Abstract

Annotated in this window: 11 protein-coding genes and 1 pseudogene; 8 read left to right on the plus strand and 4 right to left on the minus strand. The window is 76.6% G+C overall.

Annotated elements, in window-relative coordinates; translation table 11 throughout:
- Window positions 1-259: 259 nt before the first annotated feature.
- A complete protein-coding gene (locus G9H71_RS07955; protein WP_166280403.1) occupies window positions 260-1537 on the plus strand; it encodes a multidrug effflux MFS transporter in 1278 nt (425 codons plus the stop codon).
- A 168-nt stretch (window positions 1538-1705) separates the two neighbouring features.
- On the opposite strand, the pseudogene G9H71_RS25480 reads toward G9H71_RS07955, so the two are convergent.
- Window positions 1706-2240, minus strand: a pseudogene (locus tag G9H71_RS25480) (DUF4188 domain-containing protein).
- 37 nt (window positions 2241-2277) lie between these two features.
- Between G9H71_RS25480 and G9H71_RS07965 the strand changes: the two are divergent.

Mapping of the Chinamora Batholith of Rhodesia has revealed a complex suite of rock types which include old gneisses with infolded green-stone belt relics (metamorphosed to upper am-phibolite and granulite facies), intruded by a series of granitic (s.l.) bodies. The youngest of these granites is a distinctive porphyritic adamellite which is shown to have been deformed by two phases of tight folding. It is argued that the intensity of these deformations would effectively obscure any earlier intrusive relationship between the porphyritic adamellite (or older intrusive granites) and the greenstone belt rocks. The granite-greenstone distribution of the Chinamora area is explained as a large scale interference fold and it is suggested that small folds measured in part of the Chinamora Batholith as well as folds apparent on maps of the surrounding greenstone belt rocks can be related to this large scale folding.

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